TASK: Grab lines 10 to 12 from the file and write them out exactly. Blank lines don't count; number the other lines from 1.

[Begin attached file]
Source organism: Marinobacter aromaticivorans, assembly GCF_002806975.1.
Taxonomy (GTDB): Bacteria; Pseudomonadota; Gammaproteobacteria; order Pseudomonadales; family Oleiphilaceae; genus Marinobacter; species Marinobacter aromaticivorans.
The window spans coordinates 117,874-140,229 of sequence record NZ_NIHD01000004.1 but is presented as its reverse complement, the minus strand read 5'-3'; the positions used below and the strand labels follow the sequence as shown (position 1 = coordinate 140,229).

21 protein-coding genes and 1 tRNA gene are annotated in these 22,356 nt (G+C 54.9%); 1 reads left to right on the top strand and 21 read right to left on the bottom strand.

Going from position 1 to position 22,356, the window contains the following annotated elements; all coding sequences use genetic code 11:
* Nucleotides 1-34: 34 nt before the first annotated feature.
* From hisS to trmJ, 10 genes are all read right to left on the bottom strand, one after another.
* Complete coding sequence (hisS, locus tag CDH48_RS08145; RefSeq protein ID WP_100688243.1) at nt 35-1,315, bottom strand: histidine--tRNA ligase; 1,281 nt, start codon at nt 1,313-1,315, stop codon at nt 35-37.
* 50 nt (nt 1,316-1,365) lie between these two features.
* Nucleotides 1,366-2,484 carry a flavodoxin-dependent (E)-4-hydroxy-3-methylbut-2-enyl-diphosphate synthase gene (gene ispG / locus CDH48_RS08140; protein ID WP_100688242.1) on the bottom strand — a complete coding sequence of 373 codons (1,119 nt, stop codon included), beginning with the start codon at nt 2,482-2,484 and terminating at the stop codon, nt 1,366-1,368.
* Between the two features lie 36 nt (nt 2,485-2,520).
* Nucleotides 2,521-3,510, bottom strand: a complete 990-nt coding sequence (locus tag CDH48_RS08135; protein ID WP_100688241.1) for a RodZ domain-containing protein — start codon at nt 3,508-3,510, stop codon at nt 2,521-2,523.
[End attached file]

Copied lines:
* Nucleotides 1,366-2,484 carry a flavodoxin-dependent (E)-4-hydroxy-3-methylbut-2-enyl-diphosphate synthase gene (gene ispG / locus CDH48_RS08140; protein ID WP_100688242.1) on the bottom strand — a complete coding sequence of 373 codons (1,119 nt, stop codon included), beginning with the start codon at nt 2,482-2,484 and terminating at the stop codon, nt 1,366-1,368.
* Between the two features lie 36 nt (nt 2,485-2,520).
* Nucleotides 2,521-3,510, bottom strand: a complete 990-nt coding sequence (locus tag CDH48_RS08135; protein ID WP_100688241.1) for a RodZ domain-containing protein — start codon at nt 3,508-3,510, stop codon at nt 2,521-2,523.